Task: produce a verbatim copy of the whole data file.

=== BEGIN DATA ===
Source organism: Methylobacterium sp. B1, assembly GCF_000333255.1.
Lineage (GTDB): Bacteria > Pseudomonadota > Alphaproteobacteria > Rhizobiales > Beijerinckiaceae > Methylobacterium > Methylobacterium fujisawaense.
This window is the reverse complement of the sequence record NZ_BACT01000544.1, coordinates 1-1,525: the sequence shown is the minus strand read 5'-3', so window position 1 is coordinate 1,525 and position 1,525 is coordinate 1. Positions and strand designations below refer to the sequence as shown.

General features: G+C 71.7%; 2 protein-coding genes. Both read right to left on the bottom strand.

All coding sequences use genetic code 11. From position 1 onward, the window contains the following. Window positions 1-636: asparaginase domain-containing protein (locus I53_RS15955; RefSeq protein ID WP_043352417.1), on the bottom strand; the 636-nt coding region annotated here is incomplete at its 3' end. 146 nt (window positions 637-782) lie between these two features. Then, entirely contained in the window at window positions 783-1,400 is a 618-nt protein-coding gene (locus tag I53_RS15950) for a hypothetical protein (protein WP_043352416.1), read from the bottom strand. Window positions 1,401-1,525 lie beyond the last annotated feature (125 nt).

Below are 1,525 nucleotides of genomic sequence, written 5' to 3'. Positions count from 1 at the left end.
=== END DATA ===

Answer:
Source organism: Methylobacterium sp. B1, assembly GCF_000333255.1.
Lineage (GTDB): Bacteria > Pseudomonadota > Alphaproteobacteria > Rhizobiales > Beijerinckiaceae > Methylobacterium > Methylobacterium fujisawaense.
This window is the reverse complement of the sequence record NZ_BACT01000544.1, coordinates 1-1,525: the sequence shown is the minus strand read 5'-3', so window position 1 is coordinate 1,525 and position 1,525 is coordinate 1. Positions and strand designations below refer to the sequence as shown.

General features: G+C 71.7%; 2 protein-coding genes. Both read right to left on the bottom strand.

All coding sequences use genetic code 11. From position 1 onward, the window contains the following. Window positions 1-636: asparaginase domain-containing protein (locus I53_RS15955; RefSeq protein ID WP_043352417.1), on the bottom strand; the 636-nt coding region annotated here is incomplete at its 3' end. 146 nt (window positions 637-782) lie between these two features. Then, entirely contained in the window at window positions 783-1,400 is a 618-nt protein-coding gene (locus tag I53_RS15950) for a hypothetical protein (protein WP_043352416.1), read from the bottom strand. Window positions 1,401-1,525 lie beyond the last annotated feature (125 nt).

Below are 1,525 nucleotides of genomic sequence, written 5' to 3'. Positions count from 1 at the left end.